RCRA Organic Air Emission Standards for TSDFs and Generators
Section 3004(n) of the Resource Conservation and Recovery Act (RCRA) requires the development of standards to monitor and control air emissions from hazardous waste treatment, storage and disposal facilities (TSDFs), as necessary, to protect human health and the environment. To implement this, EPA established the RCRA Organic Air Emission Standards under three subparts found in Title 40 of the Code of the Federal Regulations (CFR), Part 264 (permitted facilities) and Part 265 (interim status facilities).
These standards are applicable to hazardous waste TSDFs and certain large quantity generators (LQGs). They establish performance, design, operation, monitoring, recordkeeping, and maintenance requirements for certain hazardous waste management units (HWMUs) and associated equipment and air emission control devices. Specifically, Subpart AA controls air emissions from certain process vents, Subpart BB controls air emissions from specified equipment leaks, and Subpart CC controls air emissions from certain tanks, containers, surface impoundments, and miscellaneous units as applicable. The Subpart AA and BB Standards became effective on December 21, 1990. The Subpart CC Standards became effective on December 6, 1996.
Check out our Applicability and Requirements page for more detail and information on Subparts AA, BB, and CC of the RCRA Organic Air Emission Standards for TSDFs and Generators.
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The standards were issued to reduce organic air emissions from hazardous waste management units, which were estimated to exceed two million tons per year at the time the standards were issued. These air emissions include toxic organic compounds and ozone precursors. These can result in exposure to onsite workers and impact nearby communities. Adverse health effects such as cancer, and environmental effects such as crop damage, may result from exposure to these organic emissions. Organic air emissions can also increase the risk of fire or explosion.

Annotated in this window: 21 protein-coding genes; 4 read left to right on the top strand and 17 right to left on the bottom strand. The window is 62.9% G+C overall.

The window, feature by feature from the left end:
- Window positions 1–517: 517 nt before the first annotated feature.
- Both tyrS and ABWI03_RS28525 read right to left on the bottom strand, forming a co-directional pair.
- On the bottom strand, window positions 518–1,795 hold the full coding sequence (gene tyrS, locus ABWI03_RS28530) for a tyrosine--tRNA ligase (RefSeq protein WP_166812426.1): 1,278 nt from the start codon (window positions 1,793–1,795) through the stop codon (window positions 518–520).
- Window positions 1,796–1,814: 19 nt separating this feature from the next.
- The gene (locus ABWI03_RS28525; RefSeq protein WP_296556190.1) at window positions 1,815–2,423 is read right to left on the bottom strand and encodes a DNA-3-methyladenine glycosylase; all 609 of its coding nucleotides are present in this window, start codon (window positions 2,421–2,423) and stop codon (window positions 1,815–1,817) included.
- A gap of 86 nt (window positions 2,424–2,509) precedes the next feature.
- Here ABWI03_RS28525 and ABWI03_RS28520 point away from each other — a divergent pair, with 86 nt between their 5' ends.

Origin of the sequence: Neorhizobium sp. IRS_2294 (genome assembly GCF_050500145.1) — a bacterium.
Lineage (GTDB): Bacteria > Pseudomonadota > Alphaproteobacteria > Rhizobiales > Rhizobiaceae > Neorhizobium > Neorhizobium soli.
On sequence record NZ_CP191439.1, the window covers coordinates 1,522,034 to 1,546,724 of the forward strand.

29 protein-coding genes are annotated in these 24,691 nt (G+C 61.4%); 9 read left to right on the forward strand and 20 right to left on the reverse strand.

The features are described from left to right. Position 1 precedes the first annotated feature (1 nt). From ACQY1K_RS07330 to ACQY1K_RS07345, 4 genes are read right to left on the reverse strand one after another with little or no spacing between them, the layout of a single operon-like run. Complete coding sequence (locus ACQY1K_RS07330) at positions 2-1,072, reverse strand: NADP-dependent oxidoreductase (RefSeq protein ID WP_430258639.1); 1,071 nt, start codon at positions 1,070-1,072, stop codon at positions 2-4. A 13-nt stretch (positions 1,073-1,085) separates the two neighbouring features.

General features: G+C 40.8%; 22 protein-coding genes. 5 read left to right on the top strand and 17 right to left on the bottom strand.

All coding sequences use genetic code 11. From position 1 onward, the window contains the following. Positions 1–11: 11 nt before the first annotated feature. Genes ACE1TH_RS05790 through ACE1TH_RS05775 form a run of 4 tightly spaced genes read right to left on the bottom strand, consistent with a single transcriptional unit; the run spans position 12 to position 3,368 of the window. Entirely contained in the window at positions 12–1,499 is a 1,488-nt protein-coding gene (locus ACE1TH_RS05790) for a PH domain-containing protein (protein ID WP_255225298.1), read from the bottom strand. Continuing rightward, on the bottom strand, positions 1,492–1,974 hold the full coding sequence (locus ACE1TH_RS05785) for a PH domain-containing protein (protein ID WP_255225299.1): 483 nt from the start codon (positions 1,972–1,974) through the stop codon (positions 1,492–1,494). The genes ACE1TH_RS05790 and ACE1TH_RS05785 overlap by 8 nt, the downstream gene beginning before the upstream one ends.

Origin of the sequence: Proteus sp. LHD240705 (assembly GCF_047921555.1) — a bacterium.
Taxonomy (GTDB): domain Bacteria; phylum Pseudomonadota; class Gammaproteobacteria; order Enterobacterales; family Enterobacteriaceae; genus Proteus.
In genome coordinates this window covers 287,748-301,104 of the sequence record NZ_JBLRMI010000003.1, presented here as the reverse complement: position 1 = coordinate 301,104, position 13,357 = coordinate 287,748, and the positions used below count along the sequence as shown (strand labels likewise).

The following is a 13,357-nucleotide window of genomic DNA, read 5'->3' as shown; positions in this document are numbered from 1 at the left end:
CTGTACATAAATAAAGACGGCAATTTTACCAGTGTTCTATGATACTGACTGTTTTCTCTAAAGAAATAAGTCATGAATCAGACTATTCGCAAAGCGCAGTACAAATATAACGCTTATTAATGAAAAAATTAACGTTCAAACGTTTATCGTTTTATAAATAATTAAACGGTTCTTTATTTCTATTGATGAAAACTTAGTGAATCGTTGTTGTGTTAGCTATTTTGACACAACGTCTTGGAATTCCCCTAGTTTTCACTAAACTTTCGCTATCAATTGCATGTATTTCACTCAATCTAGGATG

Are listed hazardous wastes that meet applicable LDR treatment standards subject to Subpart CC regulations?
Listed hazardous wastes that meet LDR treatment standards for the organics in the waste are not subject to Subpart CC regulations. Listed hazardous wastes with treatment standards that address only inorganic constituents may not benefit from this exclusion. However, listed hazardous waste containing both organic and inorganic constituents may be exempt from Subpart CC if it meets the LDR treatment standards for the organic constituents in that waste (62 FR 64635, 64643-4; December 8, 1997).
Can hazardous waste be managed in units when the control device for organic air emissions is not operating?
Subpart CC standards allow up to 240 hours per year for periods of planned routine maintenance of a control device (40 CFR 264.1087(c)(2)/265.1088(c)(2)). During this time, the hazardous waste may still be managed in the unit, even though the control device is not required to meet the performance requirements for emission reduction (61 FR 59931, 59948; November 25, 1996).
If an LQG or TSDF is subject to one of the RCRA air emissions standards in 40 CFR Parts 264 and 265, Subparts AA, BB, and CC that apply to certain process vents, equipment, tanks, surface impoundments, and containers, do the other two subparts apply?